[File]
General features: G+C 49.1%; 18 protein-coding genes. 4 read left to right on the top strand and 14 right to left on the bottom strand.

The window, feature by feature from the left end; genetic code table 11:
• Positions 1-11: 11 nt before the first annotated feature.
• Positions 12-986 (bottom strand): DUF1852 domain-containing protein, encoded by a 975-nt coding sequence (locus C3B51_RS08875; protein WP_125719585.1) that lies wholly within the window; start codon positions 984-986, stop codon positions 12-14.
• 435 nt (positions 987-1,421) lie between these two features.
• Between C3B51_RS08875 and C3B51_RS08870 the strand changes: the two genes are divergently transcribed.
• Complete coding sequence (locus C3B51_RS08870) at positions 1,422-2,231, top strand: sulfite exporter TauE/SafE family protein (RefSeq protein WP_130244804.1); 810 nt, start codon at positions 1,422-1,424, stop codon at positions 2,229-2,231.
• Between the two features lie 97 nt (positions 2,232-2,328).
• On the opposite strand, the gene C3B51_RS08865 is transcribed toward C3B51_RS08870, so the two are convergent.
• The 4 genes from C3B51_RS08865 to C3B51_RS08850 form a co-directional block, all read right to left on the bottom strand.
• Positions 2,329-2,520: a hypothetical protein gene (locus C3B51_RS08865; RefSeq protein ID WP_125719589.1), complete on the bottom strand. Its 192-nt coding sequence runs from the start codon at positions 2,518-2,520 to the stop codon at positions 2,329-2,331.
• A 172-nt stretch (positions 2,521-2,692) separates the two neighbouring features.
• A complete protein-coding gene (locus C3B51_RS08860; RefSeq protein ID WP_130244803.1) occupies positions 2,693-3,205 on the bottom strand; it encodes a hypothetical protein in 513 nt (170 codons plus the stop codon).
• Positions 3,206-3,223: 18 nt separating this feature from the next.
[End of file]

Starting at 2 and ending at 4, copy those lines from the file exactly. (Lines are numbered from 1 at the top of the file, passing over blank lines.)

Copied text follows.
The window, feature by feature from the left end; genetic code table 11:
• Positions 1-11: 11 nt before the first annotated feature.
• Positions 12-986 (bottom strand): DUF1852 domain-containing protein, encoded by a 975-nt coding sequence (locus C3B51_RS08875; protein WP_125719585.1) that lies wholly within the window; start codon positions 984-986, stop codon positions 12-14.